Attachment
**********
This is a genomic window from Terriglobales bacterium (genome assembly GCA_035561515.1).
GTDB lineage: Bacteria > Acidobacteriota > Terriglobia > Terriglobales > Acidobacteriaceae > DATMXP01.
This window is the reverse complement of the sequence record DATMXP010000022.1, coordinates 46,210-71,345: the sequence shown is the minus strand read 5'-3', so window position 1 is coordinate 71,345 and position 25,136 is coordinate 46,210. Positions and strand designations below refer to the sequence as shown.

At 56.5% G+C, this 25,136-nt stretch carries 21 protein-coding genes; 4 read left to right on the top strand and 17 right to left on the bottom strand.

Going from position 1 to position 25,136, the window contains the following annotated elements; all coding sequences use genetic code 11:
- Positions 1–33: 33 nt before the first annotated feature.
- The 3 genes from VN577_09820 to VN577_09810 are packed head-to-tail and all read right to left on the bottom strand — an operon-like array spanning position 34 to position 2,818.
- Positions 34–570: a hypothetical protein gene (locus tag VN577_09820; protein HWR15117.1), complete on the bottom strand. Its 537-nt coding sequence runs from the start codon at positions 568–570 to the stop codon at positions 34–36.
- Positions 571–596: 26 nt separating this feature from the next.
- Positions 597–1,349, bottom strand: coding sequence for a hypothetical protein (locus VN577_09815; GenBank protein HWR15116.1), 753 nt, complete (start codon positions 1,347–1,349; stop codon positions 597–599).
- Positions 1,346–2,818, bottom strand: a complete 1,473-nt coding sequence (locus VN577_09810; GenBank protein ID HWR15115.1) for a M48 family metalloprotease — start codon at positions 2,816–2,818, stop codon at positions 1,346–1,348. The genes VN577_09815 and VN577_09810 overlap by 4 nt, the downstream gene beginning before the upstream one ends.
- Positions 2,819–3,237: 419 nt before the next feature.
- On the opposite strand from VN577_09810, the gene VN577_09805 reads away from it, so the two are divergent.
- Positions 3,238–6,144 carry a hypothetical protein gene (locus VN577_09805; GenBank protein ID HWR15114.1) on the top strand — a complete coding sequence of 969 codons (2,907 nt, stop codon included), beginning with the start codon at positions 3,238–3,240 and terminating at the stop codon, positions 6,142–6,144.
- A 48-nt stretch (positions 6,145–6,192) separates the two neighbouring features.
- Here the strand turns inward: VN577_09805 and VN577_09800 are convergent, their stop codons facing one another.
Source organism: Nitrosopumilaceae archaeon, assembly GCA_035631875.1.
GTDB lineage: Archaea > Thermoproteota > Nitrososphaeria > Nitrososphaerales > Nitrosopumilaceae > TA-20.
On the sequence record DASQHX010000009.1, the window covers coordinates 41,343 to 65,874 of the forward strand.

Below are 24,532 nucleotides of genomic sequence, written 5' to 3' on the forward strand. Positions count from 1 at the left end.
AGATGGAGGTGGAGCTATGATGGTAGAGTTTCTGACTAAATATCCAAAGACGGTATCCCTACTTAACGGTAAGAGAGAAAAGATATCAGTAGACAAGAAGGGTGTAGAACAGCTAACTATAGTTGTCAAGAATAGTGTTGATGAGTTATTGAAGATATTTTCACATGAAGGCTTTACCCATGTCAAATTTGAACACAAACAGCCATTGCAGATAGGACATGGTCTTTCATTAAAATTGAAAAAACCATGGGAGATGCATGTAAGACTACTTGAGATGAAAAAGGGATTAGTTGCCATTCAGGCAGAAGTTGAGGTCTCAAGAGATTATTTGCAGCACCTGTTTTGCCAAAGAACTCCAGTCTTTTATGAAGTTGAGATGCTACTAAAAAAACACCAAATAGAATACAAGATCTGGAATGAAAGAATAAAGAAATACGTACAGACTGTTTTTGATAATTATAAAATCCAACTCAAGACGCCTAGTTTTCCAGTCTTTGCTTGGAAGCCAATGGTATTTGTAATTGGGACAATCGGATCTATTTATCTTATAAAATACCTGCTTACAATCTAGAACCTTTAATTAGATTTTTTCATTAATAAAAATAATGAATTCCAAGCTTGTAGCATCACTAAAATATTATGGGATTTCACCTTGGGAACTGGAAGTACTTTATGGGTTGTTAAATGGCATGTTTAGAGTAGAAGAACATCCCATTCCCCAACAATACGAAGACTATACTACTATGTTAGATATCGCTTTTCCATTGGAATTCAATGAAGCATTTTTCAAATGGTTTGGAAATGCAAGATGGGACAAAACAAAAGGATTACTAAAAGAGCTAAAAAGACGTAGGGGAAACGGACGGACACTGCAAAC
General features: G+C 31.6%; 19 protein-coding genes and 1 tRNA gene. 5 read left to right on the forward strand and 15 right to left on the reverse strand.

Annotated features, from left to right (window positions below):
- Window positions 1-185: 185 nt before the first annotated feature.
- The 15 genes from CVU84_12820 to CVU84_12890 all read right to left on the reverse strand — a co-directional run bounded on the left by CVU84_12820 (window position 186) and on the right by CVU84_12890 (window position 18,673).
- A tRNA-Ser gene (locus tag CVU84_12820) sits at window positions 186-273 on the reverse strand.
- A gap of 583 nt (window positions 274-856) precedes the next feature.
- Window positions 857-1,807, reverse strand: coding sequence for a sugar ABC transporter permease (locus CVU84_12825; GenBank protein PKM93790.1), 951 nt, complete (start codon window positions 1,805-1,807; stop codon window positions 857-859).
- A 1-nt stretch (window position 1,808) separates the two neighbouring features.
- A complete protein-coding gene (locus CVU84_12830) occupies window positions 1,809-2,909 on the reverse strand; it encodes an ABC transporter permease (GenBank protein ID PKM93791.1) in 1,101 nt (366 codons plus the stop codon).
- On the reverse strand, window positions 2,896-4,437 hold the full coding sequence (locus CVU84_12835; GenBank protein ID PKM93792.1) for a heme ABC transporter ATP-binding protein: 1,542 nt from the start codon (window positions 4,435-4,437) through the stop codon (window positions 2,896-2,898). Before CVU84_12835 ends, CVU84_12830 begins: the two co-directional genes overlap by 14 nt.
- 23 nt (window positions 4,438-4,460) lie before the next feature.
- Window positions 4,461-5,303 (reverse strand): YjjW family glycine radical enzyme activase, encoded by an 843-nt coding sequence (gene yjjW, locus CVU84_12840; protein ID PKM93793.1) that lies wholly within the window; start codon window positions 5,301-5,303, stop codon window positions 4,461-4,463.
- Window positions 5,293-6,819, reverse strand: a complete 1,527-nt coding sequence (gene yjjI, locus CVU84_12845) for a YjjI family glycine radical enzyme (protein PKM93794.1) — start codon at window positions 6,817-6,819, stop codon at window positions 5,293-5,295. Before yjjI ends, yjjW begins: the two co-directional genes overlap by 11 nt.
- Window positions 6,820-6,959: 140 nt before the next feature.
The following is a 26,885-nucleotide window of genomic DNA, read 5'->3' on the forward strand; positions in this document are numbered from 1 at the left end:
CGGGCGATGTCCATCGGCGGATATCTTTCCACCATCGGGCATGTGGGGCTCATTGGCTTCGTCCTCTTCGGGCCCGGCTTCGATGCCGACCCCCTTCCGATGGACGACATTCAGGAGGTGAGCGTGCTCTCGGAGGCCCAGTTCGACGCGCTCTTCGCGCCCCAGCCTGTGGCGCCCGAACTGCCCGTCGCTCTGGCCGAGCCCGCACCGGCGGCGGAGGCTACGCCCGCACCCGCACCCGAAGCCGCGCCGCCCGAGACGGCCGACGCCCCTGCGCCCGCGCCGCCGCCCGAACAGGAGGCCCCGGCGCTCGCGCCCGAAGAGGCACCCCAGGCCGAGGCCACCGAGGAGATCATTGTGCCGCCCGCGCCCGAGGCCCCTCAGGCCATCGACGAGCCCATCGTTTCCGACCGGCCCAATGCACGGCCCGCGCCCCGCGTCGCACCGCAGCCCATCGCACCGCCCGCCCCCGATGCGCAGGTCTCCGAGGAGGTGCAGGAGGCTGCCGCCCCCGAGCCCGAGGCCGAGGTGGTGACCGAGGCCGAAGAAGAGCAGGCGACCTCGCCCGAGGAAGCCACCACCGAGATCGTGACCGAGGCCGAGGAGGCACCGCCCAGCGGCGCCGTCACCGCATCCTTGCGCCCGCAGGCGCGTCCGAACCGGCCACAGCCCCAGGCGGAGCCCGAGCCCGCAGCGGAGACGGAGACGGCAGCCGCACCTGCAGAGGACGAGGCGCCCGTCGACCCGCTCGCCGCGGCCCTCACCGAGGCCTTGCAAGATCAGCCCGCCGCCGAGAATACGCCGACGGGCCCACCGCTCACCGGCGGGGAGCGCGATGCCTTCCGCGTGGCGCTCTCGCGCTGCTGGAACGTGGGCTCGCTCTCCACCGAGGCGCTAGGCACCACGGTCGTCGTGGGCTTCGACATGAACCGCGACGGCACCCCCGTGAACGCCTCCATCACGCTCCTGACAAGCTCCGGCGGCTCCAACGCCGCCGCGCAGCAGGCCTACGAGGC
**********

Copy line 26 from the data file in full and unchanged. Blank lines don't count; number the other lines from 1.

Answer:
- A tRNA-Ser gene (locus tag CVU84_12820) sits at window positions 186-273 on the reverse strand.